11 Jan 2024

Lack of helpful support is the real problem.

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I receive daily news alerts about three topics related to my work as a lactation consultant. The three topics are breastfeeding, formula, human milk, and lactation.

Today’s alert about breastfeeding included an article entitled,  “I felt rage. What happened when I traded my sanity for milk. What happened when I breastfed despite the pain.” https://www.theguardian.com/lifeandstyle/2024/jan/10/traded-sanity-for-milk-breastfed-despite-the-pain

Articles like this are common. They tell heartbreaking stories about mothers who have struggled with painful and terrible breastfeeding. In many of these stories, the story ends well, after months of anguish. As in this story, “Now, 14 months on, to my astonishment, I am still breastfeeding, because I love it. Sometimes, when he is feeding, chubby little hands balled into fists, eyelashes fluttering, Cyrus smiles to himself. In that moment, I feel that there is something holy in this transubstantiation of milk from blood and bone.”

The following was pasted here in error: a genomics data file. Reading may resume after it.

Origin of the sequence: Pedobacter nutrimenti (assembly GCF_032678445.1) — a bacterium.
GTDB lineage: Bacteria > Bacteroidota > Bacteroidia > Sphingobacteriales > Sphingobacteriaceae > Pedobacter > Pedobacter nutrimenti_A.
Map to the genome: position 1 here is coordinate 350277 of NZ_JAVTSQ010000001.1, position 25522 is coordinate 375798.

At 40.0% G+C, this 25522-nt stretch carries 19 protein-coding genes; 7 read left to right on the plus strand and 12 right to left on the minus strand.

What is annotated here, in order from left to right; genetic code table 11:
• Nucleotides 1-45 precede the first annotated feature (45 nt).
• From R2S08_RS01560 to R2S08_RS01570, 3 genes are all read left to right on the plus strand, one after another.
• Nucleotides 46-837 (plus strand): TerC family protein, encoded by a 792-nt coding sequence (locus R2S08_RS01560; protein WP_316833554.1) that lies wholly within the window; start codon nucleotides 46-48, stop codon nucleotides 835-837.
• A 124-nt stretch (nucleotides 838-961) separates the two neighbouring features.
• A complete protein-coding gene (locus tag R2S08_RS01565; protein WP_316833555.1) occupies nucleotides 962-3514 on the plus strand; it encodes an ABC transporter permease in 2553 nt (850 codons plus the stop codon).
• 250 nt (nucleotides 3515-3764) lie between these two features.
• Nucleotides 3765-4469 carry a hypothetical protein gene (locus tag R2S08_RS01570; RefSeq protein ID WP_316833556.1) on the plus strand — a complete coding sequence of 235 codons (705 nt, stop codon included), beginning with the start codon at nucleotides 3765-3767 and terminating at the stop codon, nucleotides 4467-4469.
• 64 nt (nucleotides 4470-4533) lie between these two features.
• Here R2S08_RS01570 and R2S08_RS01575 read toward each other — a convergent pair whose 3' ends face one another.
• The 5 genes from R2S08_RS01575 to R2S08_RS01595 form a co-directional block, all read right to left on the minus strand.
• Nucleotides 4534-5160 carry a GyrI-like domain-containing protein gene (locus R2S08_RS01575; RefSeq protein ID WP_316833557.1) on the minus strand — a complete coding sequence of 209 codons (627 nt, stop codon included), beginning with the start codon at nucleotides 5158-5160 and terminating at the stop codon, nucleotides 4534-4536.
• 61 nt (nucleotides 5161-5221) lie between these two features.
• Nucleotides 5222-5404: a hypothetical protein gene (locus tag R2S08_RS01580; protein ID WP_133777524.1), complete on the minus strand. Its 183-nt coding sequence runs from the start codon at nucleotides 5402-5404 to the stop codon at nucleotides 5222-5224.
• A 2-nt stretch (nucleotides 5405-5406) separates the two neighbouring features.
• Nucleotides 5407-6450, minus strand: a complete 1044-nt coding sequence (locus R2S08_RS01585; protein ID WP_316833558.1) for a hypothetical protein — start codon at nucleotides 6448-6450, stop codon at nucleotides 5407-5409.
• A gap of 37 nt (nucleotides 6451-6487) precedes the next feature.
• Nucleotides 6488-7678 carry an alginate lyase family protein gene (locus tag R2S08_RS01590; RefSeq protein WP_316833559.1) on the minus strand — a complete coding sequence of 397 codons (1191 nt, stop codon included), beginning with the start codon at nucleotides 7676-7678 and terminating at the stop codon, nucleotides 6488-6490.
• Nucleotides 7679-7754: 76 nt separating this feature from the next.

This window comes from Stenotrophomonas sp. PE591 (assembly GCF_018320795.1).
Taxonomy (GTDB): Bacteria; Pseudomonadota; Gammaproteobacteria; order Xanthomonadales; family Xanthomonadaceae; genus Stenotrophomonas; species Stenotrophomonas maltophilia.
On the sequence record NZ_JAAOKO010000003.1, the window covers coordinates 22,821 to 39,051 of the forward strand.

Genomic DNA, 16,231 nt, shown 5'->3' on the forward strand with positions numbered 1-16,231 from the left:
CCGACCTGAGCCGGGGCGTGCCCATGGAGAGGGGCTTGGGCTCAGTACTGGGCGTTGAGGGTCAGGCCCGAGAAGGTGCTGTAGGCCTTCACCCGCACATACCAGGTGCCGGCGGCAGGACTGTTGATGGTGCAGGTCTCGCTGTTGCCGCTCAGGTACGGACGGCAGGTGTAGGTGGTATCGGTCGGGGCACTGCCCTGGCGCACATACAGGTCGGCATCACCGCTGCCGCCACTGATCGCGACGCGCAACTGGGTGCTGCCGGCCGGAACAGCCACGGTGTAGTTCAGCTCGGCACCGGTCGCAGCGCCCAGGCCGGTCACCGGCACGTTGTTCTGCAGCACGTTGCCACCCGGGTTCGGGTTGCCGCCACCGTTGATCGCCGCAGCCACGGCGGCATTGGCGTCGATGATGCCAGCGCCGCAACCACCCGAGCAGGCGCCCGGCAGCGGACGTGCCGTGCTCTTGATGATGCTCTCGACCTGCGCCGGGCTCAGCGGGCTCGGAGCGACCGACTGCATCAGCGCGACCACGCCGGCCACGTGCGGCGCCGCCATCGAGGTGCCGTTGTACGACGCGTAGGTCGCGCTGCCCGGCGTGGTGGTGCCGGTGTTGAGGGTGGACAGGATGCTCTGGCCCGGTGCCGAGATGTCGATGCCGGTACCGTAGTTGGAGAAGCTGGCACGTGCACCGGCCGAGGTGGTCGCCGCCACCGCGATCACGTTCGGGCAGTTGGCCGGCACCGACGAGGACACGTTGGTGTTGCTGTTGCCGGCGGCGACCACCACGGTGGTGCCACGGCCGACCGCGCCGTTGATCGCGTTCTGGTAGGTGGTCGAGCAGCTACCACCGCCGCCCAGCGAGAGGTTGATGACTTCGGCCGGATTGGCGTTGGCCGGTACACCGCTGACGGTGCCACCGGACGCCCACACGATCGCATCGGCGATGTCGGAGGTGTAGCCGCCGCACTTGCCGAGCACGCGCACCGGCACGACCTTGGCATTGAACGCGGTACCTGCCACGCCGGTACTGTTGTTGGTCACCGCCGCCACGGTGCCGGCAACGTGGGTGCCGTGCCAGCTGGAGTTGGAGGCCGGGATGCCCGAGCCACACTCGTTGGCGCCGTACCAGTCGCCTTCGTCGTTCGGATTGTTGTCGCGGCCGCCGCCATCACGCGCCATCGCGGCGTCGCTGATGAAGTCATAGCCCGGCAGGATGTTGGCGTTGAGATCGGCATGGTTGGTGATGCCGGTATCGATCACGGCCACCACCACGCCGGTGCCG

What the mother is angry about is the struggle to reach comfortable breastfeeding, created by the confusing advice and the poor care given by healthcare workers.

As with most media stories, only half the story is told.

No news stories are ever published about the anguish and struggles endured by formula feeding families. Is that because families who are bottle-feeding formula have no other option? Do their stories seem less headline worthy as the ones about the grief and rage that come with painful breastfeeding? Is our culture more interested in failure than in success?  Are the norms and mores of a capitalistic society inherently biased against a process that doesn’t bring profit to shareholders?

I have known families to try as many as 14 different kinds of infant formula, seeking to find the one that their baby can tolerate without colic, constipation, diarrhea, eczema, reflux or vomiting.